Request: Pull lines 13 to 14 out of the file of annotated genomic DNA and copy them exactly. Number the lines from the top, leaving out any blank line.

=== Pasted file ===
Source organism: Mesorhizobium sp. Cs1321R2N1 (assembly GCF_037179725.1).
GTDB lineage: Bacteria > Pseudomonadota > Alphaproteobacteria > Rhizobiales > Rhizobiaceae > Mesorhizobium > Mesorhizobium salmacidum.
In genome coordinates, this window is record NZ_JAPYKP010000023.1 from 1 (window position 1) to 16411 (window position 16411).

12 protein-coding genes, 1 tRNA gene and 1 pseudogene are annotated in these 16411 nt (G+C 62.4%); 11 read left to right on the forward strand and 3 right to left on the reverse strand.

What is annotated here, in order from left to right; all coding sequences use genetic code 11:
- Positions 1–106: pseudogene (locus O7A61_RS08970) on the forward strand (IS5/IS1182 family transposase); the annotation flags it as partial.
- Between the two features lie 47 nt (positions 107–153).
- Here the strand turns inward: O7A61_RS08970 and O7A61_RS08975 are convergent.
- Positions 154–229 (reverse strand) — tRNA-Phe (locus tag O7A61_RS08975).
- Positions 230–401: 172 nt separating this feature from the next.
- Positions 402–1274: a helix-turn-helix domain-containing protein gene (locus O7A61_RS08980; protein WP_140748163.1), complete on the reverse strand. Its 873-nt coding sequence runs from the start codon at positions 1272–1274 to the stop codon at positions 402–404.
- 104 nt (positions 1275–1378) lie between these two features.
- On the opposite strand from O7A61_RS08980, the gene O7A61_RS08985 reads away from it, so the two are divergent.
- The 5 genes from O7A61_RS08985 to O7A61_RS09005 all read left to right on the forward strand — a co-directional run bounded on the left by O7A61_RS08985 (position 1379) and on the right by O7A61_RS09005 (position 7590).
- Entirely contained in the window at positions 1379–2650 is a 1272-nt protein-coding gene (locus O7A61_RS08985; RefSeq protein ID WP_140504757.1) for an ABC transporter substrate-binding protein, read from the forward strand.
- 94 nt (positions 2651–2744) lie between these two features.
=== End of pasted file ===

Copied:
- On the opposite strand from O7A61_RS08980, the gene O7A61_RS08985 reads away from it, so the two are divergent.
- The 5 genes from O7A61_RS08985 to O7A61_RS09005 all read left to right on the forward strand — a co-directional run bounded on the left by O7A61_RS08985 (position 1379) and on the right by O7A61_RS09005 (position 7590).